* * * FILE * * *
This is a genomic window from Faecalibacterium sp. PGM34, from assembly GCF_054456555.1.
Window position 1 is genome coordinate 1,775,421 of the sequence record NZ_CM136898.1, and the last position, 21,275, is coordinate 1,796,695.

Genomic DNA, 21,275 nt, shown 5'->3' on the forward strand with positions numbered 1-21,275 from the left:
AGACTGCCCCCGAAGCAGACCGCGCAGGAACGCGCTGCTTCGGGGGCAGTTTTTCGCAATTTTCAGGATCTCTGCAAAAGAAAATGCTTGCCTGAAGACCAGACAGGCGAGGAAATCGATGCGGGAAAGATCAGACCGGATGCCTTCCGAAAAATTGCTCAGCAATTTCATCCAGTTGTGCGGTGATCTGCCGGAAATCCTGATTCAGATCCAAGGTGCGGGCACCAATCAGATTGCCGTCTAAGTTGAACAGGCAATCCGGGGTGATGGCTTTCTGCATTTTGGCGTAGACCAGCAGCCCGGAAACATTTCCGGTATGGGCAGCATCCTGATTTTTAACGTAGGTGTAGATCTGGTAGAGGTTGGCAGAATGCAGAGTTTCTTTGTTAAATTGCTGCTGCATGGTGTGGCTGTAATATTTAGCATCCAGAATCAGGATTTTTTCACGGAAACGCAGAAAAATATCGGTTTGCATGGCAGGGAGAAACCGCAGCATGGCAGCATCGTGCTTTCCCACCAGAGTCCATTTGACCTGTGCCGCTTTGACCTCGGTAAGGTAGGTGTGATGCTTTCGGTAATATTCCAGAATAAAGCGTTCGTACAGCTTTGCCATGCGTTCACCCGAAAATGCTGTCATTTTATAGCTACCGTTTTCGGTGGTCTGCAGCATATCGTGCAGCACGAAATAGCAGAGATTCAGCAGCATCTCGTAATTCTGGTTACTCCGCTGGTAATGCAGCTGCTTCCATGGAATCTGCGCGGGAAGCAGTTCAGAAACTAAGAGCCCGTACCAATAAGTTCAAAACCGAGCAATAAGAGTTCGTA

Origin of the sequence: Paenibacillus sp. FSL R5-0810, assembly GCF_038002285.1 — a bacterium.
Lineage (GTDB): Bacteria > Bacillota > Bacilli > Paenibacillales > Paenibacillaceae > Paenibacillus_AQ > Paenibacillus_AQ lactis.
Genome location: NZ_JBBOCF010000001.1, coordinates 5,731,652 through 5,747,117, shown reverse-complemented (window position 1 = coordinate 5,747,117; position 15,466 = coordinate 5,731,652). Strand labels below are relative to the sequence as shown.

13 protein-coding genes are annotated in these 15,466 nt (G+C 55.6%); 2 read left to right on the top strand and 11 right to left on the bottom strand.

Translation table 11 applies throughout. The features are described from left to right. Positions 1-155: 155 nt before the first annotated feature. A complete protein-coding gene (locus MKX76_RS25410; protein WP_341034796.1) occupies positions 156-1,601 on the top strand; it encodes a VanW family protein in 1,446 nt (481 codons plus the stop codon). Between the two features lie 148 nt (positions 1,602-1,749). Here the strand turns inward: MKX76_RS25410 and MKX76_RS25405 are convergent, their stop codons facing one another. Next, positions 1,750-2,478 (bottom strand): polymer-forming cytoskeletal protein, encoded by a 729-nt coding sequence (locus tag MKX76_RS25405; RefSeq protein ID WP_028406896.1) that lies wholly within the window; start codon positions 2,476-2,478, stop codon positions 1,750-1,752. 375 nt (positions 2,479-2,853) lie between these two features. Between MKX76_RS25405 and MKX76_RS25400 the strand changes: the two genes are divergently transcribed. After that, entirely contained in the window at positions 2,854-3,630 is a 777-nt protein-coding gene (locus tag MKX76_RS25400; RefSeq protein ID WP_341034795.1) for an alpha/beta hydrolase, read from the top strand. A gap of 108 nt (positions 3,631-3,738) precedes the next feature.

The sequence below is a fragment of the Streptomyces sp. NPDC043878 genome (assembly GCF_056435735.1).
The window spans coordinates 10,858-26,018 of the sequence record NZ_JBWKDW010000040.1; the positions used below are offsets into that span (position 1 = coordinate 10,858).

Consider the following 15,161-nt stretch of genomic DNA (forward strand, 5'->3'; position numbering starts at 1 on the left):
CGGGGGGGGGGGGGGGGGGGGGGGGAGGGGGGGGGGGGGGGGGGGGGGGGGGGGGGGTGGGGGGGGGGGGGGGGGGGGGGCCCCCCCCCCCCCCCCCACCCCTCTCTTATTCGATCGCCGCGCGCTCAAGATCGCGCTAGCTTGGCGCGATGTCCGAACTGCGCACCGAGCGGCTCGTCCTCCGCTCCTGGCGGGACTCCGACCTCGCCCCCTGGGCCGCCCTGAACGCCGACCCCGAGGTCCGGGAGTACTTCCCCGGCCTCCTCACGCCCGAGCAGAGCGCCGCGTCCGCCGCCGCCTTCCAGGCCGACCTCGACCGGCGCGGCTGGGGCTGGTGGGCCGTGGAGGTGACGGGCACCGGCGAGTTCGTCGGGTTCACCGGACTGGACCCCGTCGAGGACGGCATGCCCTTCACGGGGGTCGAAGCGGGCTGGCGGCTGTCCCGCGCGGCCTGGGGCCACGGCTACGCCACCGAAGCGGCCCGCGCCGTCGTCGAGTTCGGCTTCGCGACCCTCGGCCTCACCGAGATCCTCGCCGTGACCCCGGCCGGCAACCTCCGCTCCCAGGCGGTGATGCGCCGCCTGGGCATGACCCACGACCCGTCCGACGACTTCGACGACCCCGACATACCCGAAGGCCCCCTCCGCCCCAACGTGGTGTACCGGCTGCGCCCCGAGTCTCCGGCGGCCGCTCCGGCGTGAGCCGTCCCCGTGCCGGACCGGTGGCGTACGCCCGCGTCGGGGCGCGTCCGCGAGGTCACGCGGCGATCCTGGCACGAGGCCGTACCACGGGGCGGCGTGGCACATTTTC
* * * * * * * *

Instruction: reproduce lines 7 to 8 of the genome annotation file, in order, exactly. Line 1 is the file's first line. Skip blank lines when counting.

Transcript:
Genome location: NZ_JBBOCF010000001.1, coordinates 5,731,652 through 5,747,117, shown reverse-complemented (window position 1 = coordinate 5,747,117; position 15,466 = coordinate 5,731,652). Strand labels below are relative to the sequence as shown.

13 protein-coding genes are annotated in these 15,466 nt (G+C 55.6%); 2 read left to right on the top strand and 11 right to left on the bottom strand.